How to Throw a Change Up

Before getting into the nitty-gritties of how to throw a change up in baseball, let’s discuss what exactly is a change up. A change up is a slow ball that is thrown in such a way that the batter interprets it as a fast ball and reacts accordingly. The change up is quite efficient and it will aid a pitcher’s career if he masters it early on. As compared to a curve ball, a change up is easier in its basic action. Fundamentally, it is covering more of the ball surface and stuffing it back into your hand before pitching. The detailed instructions on how to throw a change up pitch are given below.

How to Throw a Change Up in Baseball

Step-1 The important thing here is to make your pitch seem like a normal fast paced one. Hold the ball with three fingers – the middle, index and ring. The fourth should be in folded position and the thumb beneath. Spread out the three fingers holding the ball. Remember that the ball should be pushed into the palm.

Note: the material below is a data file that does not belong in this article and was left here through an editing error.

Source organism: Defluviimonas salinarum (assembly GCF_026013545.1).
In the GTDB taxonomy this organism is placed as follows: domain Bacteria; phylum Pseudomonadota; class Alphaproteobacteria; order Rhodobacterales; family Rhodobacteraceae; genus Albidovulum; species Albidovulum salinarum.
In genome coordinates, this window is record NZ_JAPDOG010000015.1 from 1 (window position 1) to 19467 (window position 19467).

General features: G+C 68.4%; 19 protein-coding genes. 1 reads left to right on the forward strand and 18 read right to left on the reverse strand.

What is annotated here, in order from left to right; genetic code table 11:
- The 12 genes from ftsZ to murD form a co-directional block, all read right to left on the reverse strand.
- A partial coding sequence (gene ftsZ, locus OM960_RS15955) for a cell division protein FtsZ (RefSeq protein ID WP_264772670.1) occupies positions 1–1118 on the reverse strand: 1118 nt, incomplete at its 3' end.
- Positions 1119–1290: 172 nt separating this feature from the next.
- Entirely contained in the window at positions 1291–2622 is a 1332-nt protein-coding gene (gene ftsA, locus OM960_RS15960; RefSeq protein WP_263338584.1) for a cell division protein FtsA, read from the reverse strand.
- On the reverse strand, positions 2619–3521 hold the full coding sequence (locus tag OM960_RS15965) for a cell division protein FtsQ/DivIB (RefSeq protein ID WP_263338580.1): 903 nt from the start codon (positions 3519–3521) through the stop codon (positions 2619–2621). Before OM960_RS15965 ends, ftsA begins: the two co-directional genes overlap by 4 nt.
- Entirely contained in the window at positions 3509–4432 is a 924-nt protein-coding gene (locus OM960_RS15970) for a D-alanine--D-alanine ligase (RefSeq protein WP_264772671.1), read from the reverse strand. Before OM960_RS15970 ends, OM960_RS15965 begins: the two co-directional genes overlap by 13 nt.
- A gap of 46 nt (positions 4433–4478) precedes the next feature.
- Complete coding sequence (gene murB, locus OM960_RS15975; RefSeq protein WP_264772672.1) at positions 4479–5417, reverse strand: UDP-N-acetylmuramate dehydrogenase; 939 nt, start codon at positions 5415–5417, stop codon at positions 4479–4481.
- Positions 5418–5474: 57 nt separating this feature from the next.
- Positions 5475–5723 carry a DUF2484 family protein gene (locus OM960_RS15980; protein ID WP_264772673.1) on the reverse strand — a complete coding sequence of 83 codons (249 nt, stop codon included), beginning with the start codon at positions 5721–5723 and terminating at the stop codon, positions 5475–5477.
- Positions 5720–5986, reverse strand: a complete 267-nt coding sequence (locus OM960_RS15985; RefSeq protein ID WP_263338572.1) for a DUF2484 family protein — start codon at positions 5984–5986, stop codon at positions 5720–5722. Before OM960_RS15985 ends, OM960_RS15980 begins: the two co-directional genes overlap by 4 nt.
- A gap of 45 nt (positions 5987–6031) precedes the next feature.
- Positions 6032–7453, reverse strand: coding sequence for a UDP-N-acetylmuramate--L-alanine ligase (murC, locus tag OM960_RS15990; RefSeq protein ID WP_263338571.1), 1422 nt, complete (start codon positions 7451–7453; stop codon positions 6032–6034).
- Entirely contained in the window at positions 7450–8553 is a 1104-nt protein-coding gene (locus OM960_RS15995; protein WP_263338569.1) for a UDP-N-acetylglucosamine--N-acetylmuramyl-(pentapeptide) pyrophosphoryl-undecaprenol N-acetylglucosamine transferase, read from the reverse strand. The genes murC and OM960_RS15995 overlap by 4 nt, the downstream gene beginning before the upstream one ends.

Step-2 In this position, do not let your wrist loose. The movement of the wrist and its stiffness can be the deciding factors in the success of your change up. Applying the same pressure on the ball with all the five fingers is also crucial.

Step-3 Technically, this is not a step but it is just as important. Before going into a windup make sure that you are concealing your grip into your baseball gloves.

Step-4 Now go into a windup putting your body weight on your back foot toward the home plate. It is in this position that you gather up your potential energy that finally goes into the pitch.

Step-5 Bring down your arm as if you are pulling a rope down. The thing to be noted here is that your fingers should not give a push to the ball. It should be your palm that releases the ball.

Step-6 The follow through finalizes the effectiveness of your pitch. Ideally, both your feet should end up parallel to each other and your throwing arm should be ahead of your body.

In the above procedure if you connect your thumb and index finger in a circle, beside the ball, keeping the rest of the procedure same, its called a circle change up in baseball terms.